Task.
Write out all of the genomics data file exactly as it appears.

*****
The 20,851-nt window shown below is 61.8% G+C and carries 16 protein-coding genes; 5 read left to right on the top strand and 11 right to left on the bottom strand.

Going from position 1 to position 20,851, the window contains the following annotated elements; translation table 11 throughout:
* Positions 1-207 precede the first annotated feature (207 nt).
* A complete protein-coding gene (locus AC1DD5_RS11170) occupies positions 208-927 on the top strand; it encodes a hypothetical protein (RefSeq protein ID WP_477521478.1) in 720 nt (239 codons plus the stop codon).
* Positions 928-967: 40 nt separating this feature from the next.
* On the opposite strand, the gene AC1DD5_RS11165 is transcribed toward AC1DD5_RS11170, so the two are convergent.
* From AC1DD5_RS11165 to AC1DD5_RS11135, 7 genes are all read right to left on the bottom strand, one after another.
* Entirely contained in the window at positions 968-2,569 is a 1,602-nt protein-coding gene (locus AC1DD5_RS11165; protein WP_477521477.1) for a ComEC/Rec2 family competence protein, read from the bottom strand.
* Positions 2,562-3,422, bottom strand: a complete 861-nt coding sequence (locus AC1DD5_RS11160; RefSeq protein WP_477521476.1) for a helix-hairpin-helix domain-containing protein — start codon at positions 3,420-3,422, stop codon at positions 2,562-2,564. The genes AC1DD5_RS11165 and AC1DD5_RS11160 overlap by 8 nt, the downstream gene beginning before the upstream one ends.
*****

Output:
The 20,851-nt window shown below is 61.8% G+C and carries 16 protein-coding genes; 5 read left to right on the top strand and 11 right to left on the bottom strand.

Going from position 1 to position 20,851, the window contains the following annotated elements; translation table 11 throughout:
* Positions 1-207 precede the first annotated feature (207 nt).
* A complete protein-coding gene (locus AC1DD5_RS11170) occupies positions 208-927 on the top strand; it encodes a hypothetical protein (RefSeq protein ID WP_477521478.1) in 720 nt (239 codons plus the stop codon).
* Positions 928-967: 40 nt separating this feature from the next.
* On the opposite strand, the gene AC1DD5_RS11165 is transcribed toward AC1DD5_RS11170, so the two are convergent.
* From AC1DD5_RS11165 to AC1DD5_RS11135, 7 genes are all read right to left on the bottom strand, one after another.
* Entirely contained in the window at positions 968-2,569 is a 1,602-nt protein-coding gene (locus AC1DD5_RS11165; protein WP_477521477.1) for a ComEC/Rec2 family competence protein, read from the bottom strand.
* Positions 2,562-3,422, bottom strand: a complete 861-nt coding sequence (locus AC1DD5_RS11160; RefSeq protein WP_477521476.1) for a helix-hairpin-helix domain-containing protein — start codon at positions 3,420-3,422, stop codon at positions 2,562-2,564. The genes AC1DD5_RS11165 and AC1DD5_RS11160 overlap by 8 nt, the downstream gene beginning before the upstream one ends.